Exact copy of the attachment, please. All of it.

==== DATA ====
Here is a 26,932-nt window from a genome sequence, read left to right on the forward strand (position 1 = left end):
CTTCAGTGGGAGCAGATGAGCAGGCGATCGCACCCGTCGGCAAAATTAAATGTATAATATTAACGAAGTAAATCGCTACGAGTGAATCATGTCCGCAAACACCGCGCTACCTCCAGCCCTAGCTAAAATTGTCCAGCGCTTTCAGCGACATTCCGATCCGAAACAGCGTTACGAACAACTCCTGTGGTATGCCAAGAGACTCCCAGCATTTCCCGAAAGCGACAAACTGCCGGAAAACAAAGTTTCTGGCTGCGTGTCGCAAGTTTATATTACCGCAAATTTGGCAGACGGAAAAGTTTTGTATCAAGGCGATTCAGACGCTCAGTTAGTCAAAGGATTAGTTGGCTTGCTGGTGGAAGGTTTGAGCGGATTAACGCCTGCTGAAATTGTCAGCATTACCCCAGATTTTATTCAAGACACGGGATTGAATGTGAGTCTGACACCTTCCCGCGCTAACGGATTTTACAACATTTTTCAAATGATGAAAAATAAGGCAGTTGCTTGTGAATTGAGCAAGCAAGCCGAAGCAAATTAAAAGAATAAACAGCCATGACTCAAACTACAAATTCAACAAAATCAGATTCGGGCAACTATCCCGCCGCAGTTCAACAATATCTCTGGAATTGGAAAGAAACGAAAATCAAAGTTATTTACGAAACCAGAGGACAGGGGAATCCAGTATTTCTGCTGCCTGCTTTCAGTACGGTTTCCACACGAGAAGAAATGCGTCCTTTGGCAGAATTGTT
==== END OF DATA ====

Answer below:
Here is a 26,932-nt window from a genome sequence, read left to right on the forward strand (position 1 = left end):
CTTCAGTGGGAGCAGATGAGCAGGCGATCGCACCCGTCGGCAAAATTAAATGTATAATATTAACGAAGTAAATCGCTACGAGTGAATCATGTCCGCAAACACCGCGCTACCTCCAGCCCTAGCTAAAATTGTCCAGCGCTTTCAGCGACATTCCGATCCGAAACAGCGTTACGAACAACTCCTGTGGTATGCCAAGAGACTCCCAGCATTTCCCGAAAGCGACAAACTGCCGGAAAACAAAGTTTCTGGCTGCGTGTCGCAAGTTTATATTACCGCAAATTTGGCAGACGGAAAAGTTTTGTATCAAGGCGATTCAGACGCTCAGTTAGTCAAAGGATTAGTTGGCTTGCTGGTGGAAGGTTTGAGCGGATTAACGCCTGCTGAAATTGTCAGCATTACCCCAGATTTTATTCAAGACACGGGATTGAATGTGAGTCTGACACCTTCCCGCGCTAACGGATTTTACAACATTTTTCAAATGATGAAAAATAAGGCAGTTGCTTGTGAATTGAGCAAGCAAGCCGAAGCAAATTAAAAGAATAAACAGCCATGACTCAAACTACAAATTCAACAAAATCAGATTCGGGCAACTATCCCGCCGCAGTTCAACAATATCTCTGGAATTGGAAAGAAACGAAAATCAAAGTTATTTACGAAACCAGAGGACAGGGGAATCCAGTATTTCTGCTGCCTGCTTTCAGTACGGTTTCCACACGAGAAGAAATGCGTCCTTTGGCAGAATTGTT